Picture of athlete cycling

Open Access research with a real impact on health...

The Strathprints institutional repository is a digital archive of University of Strathclyde's Open Access research outputs. Strathprints provides access to thousands of Open Access research papers by Strathclyde researchers, including by researchers from the Physical Activity for Health Group based within the School of Psychological Sciences & Health. Research here seeks to better understand how and why physical activity improves health, gain a better understanding of the amount, intensity, and type of physical activity needed for health benefits, and evaluate the effect of interventions to promote physical activity.

Explore open research content by Physical Activity for Health...

"Don't just sit there - do something!" The measurement of sedentary behavior

Rowe, David A. and Kang, Minsoo (2015) "Don't just sit there - do something!" The measurement of sedentary behavior. Measurement in Physical Education and Exercise Science, 19 (3). pp. 103-104. ISSN 1091-367X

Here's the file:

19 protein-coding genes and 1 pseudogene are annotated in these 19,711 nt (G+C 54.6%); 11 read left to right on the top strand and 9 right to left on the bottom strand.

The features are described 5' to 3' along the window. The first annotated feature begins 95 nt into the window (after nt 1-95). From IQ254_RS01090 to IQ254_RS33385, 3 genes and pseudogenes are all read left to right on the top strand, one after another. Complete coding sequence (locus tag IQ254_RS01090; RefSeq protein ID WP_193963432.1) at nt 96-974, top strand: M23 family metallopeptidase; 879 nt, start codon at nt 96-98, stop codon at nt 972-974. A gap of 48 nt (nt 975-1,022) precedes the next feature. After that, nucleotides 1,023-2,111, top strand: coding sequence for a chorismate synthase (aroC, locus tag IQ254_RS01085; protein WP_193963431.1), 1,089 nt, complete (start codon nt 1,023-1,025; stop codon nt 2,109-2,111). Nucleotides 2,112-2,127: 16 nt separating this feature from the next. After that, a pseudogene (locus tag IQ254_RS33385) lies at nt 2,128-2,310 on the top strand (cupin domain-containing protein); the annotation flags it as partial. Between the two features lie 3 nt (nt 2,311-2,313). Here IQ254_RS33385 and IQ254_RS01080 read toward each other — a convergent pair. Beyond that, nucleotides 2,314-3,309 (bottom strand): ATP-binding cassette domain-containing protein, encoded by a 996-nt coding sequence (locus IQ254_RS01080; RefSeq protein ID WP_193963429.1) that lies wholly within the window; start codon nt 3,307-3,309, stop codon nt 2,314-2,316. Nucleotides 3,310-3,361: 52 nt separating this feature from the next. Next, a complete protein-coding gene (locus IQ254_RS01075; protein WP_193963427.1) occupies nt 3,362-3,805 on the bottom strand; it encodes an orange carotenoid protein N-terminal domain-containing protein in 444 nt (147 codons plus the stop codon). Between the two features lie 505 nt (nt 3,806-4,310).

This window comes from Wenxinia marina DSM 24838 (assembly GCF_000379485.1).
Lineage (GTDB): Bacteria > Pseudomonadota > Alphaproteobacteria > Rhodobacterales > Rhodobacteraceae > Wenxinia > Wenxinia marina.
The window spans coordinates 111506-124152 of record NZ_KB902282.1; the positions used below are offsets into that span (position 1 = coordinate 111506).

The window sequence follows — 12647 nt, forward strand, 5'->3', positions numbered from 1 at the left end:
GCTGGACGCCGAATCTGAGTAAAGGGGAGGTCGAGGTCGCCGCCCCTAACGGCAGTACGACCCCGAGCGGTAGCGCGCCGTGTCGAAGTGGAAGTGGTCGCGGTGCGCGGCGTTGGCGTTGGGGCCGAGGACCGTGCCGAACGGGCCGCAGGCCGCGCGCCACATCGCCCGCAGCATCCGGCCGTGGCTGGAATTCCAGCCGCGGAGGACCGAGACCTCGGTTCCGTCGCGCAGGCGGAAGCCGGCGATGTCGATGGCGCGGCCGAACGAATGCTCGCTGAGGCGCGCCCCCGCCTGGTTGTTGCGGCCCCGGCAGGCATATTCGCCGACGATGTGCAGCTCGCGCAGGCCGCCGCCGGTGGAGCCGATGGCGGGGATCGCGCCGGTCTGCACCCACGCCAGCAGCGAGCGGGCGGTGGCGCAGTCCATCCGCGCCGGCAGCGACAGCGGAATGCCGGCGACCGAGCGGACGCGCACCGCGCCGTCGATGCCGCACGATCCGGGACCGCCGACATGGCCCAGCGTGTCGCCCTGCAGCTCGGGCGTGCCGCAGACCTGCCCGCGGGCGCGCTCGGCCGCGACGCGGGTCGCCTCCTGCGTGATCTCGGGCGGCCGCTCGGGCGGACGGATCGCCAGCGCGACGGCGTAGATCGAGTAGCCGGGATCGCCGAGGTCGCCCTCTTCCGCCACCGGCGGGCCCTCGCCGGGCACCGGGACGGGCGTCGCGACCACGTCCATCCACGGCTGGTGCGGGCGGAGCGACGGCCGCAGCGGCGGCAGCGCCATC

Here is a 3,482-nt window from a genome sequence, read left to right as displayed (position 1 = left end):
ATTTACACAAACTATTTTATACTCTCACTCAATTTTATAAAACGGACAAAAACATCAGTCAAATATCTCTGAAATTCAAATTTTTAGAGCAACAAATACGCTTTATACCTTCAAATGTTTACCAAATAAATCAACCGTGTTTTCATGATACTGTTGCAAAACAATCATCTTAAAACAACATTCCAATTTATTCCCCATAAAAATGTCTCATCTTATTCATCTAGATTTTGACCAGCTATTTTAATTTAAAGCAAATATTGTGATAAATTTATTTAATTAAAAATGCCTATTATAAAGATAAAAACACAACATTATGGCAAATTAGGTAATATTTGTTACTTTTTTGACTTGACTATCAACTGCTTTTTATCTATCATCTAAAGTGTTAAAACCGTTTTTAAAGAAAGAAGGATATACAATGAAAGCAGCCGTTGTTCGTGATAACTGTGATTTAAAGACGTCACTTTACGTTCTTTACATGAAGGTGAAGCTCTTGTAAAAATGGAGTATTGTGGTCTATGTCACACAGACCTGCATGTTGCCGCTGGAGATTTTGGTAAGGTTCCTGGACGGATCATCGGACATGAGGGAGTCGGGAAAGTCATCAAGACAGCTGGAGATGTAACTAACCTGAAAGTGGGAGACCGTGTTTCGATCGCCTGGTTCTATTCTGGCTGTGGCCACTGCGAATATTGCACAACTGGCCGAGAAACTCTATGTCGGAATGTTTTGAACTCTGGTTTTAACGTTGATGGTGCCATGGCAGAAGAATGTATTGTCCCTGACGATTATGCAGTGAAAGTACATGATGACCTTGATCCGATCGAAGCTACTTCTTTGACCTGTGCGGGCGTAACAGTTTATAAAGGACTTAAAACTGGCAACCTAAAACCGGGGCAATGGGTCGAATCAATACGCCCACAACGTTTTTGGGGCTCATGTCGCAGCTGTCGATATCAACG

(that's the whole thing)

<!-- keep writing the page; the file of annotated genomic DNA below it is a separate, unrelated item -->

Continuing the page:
Full text not available in this repository. Request a copy from the Strathclyde author


In 1954, Jeremy Morris published one of many landmark studies, based on the health records of 25,000 London Transport workers (Morris & Raffle, 1954). In this report, the incidence of coronary heart disease was lower in double-decker bus conductors, who walked up and down the stairs of the bus collecting fares all day, compared to drivers, who sat in the driving seat all day. Conductors were also less likely than drivers to subsequently die, as measured over follow-up periods of 0 to 3 days, 4 days to 3 months, and 4 months to 3 years after the initial episode. In the years since Morris’s now-famous “London Bus Study,” this evidence has been cited several thousand times and is usually described as exercise epidemiology or physical activity epidemiology. More recently, scientists have come to recognize the study as also comprising sedentary epidemiology. In other words, Morris and Raffle’s evidence reflects not only the health benefits associated with regular physical activity, but also the health risks associated with prolonged sitting.